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Follow  the Tetbury Heritage Trail


Just around the corner from the Market House is the famous Gumstool Hill. Why is it famous? Because this is where, every Spring Bank Holiday, the Woolsack Races take place. Gumstool Hill is very steep and at its steepest the hill is one in four.

The races take place in the afternoon when teams of young men and women have relay races from the Crown Inn to the Royal Oak on the other side of the valley. The runners, having gone well over 200 yards, have to drop their woolsack so the other runner can pick it up and run back up the hill to the finishing line.

The weight of the woolsack for men is 65 pounds and for women, a more recent addition, 35. Nowadays the runners are cheered and encouraged, whereas long in the past the lads were purely showing off in front of their sweethearts and comments were not so complimentary.

So that's the main reason for Gumstool Hill's fame. But this was once the main road from Bath and Bristol to Cirencester, the Roman Corinium and the second most important Roman town after London itself. At the bottom of the hill stood the gumstool, the ducking stool. This was where Tetbury could always find water so that there would be a large enough supply to immerse the scolds and the short-changers and whoever had upset the beadle. Even in the dry summers there can usually be found a spot of water.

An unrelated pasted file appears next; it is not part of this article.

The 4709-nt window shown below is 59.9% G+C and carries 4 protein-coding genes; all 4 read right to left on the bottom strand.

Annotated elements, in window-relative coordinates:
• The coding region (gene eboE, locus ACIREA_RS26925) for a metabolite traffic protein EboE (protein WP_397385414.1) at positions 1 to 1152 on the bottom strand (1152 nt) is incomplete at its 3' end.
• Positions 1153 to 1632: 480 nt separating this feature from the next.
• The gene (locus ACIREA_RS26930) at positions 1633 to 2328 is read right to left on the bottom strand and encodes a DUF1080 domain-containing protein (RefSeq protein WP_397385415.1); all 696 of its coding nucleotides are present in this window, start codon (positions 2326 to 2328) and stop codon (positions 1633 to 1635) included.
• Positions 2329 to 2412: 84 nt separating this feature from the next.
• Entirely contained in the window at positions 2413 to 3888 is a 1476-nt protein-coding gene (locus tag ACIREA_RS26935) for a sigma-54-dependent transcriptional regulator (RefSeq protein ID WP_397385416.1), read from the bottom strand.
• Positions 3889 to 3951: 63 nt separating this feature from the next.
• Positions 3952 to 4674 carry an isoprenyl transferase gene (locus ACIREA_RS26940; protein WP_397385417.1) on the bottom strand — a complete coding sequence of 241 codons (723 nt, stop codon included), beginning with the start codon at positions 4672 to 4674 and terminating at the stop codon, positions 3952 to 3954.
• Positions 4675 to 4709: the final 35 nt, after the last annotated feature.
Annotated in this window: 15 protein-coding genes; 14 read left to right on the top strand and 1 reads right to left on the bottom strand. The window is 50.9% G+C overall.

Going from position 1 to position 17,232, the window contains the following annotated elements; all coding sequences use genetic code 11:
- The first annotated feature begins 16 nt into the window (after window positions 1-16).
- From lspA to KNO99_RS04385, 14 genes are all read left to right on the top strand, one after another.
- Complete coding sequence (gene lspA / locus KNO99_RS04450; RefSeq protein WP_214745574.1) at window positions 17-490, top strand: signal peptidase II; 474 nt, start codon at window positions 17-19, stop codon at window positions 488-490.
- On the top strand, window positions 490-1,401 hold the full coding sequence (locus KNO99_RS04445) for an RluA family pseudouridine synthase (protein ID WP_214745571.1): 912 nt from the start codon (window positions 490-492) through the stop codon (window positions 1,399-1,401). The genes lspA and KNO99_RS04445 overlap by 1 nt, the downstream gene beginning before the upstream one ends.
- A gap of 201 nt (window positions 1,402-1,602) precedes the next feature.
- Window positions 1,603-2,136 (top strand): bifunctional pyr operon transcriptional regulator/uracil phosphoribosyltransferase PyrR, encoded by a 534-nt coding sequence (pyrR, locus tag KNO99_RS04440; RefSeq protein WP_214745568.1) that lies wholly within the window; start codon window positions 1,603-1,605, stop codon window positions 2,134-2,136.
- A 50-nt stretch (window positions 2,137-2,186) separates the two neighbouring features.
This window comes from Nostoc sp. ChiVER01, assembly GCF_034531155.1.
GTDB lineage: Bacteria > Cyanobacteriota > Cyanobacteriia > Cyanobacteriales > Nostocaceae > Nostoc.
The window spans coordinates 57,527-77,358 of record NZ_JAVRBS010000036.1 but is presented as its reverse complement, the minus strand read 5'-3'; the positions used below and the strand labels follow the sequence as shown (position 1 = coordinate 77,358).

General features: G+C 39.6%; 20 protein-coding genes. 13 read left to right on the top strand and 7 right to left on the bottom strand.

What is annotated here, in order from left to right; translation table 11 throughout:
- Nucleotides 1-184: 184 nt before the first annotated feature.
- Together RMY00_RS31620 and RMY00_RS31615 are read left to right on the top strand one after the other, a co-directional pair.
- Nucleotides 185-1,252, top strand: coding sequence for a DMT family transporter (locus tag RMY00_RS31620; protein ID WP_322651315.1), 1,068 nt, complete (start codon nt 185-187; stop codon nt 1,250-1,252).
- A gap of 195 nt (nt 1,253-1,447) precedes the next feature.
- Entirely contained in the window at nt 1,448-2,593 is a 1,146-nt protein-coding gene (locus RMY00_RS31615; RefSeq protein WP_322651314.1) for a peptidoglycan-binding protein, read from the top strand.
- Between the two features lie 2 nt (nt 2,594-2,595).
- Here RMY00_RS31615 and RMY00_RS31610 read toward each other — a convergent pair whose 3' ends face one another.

It was at the bottom of the hill that the cattle and sheep market was built and opened in 1889. At the same time, the railway arrived just across the road, and, indeed, just into Wiltshire, as it then was. The market finally gave up (foot and mouth was the last injustice), but not before being one of the scenes in the film Dulcima, a film by Brian Forbes and adapted from an H.E Bates story. The market is now replaced with a proud Millennium Green and flowing water diverted into The Splash.

Finally, Gumstool Hill was the home of the workhouse, built in 1793 and improved in 1906. It has served as a hospital for Australian and New Zealand forces, an old people's home, a maternity home and a training ground for sniffer dogs. Now it is the home of Kingsley House, a nursing home.

Have a walk down - there is an easier way back up.


Geoff Haines

History of Tetbury Society

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